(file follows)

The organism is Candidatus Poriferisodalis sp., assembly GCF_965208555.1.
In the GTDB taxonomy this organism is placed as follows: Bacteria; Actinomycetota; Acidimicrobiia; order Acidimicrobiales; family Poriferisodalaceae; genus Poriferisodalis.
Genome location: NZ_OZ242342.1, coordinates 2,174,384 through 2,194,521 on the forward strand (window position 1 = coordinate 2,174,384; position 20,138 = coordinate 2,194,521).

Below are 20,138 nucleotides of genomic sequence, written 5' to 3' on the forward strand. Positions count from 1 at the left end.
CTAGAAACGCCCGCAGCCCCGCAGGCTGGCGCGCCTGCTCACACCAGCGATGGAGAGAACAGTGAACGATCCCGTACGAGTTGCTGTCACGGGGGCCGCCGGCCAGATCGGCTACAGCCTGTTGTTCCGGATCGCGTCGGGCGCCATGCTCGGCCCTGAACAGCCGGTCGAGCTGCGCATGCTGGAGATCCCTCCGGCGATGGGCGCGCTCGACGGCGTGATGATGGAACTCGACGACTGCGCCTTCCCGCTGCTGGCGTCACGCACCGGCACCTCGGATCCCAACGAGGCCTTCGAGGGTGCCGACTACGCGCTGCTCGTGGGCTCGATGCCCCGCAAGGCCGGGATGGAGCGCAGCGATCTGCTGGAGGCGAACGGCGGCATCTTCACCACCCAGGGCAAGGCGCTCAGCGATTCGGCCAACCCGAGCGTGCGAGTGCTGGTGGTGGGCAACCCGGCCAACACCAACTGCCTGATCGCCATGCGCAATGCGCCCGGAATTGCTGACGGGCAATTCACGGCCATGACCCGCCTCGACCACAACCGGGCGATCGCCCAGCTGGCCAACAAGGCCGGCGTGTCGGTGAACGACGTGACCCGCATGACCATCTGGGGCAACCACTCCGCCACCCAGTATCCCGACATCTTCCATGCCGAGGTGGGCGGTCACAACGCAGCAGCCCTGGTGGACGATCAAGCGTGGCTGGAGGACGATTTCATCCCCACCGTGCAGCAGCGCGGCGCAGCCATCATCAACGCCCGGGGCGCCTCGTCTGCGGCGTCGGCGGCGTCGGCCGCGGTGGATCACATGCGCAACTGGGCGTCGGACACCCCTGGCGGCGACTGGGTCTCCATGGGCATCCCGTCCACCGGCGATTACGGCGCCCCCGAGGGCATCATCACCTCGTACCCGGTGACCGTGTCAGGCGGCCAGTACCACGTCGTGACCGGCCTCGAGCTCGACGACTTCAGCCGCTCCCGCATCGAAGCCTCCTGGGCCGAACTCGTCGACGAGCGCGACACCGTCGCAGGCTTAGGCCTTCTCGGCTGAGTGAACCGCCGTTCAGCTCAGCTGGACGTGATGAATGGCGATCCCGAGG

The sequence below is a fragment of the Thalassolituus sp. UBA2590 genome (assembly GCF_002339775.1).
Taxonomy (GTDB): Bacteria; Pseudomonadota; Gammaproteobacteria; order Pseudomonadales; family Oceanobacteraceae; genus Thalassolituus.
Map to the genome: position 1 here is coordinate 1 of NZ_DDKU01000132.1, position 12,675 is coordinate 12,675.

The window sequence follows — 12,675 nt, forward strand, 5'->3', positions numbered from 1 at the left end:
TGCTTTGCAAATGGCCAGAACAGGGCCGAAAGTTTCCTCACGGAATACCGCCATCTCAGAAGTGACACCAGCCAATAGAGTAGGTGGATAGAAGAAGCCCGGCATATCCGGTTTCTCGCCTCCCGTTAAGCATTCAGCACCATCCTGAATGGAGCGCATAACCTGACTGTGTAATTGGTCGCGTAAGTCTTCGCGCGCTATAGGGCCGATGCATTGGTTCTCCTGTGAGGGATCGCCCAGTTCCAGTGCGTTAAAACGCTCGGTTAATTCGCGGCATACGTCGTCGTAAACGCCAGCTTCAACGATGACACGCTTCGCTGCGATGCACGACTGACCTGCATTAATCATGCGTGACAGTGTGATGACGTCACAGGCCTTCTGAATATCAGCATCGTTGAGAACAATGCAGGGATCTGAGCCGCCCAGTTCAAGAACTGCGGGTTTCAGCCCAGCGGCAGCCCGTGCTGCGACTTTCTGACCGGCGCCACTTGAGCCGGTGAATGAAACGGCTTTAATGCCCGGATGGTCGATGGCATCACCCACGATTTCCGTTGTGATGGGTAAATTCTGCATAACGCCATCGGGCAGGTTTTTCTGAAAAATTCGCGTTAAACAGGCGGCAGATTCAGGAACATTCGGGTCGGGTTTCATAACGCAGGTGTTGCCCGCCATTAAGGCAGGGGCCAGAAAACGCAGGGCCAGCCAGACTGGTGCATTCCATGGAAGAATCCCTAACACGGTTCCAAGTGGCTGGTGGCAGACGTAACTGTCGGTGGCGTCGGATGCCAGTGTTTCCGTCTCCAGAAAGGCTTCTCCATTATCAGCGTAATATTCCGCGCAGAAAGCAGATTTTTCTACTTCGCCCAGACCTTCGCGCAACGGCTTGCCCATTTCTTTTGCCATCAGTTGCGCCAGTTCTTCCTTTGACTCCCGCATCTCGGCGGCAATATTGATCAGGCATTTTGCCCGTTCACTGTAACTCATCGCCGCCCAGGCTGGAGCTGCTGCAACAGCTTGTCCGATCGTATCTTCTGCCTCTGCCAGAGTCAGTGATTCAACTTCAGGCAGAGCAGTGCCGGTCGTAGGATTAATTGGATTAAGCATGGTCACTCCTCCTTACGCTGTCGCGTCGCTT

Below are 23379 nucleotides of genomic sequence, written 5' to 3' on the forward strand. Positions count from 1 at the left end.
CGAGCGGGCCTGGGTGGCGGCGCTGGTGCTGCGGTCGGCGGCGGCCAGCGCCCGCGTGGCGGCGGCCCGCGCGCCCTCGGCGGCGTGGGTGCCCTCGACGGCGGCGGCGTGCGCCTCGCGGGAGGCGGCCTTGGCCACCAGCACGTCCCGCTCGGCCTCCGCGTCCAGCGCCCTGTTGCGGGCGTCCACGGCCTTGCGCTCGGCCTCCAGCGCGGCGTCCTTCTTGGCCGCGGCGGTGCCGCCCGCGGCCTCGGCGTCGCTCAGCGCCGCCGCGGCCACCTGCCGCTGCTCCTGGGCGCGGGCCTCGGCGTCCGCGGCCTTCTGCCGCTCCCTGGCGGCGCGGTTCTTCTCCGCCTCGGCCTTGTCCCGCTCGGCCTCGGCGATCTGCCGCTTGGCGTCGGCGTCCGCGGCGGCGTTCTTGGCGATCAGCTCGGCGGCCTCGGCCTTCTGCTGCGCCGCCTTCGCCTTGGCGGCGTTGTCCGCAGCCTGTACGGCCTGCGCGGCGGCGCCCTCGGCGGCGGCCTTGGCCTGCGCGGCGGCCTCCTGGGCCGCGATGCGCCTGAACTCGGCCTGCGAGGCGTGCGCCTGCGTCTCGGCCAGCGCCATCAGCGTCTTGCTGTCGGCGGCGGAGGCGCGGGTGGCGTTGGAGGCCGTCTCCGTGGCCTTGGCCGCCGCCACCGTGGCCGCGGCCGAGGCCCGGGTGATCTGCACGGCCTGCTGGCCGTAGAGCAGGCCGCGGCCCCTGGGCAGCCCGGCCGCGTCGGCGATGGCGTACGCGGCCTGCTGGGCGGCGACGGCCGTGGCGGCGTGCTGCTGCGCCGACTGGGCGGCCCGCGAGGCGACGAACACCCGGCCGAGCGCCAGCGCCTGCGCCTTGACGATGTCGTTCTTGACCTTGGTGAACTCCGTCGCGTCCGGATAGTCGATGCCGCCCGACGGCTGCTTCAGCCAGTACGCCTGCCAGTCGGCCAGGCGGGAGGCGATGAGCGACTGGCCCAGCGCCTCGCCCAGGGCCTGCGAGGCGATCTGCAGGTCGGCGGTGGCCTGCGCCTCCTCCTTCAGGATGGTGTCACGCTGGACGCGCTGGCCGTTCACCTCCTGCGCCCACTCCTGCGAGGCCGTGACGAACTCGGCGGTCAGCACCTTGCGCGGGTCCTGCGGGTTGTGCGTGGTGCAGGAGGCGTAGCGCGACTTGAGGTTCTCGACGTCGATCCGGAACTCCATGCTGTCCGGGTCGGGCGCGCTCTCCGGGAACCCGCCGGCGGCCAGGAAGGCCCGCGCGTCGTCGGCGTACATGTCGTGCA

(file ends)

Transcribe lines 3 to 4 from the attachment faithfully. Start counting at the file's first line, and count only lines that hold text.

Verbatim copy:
Genome location: NZ_OZ242342.1, coordinates 2,174,384 through 2,194,521 on the forward strand (window position 1 = coordinate 2,174,384; position 20,138 = coordinate 2,194,521).

Below are 20,138 nucleotides of genomic sequence, written 5' to 3' on the forward strand. Positions count from 1 at the left end.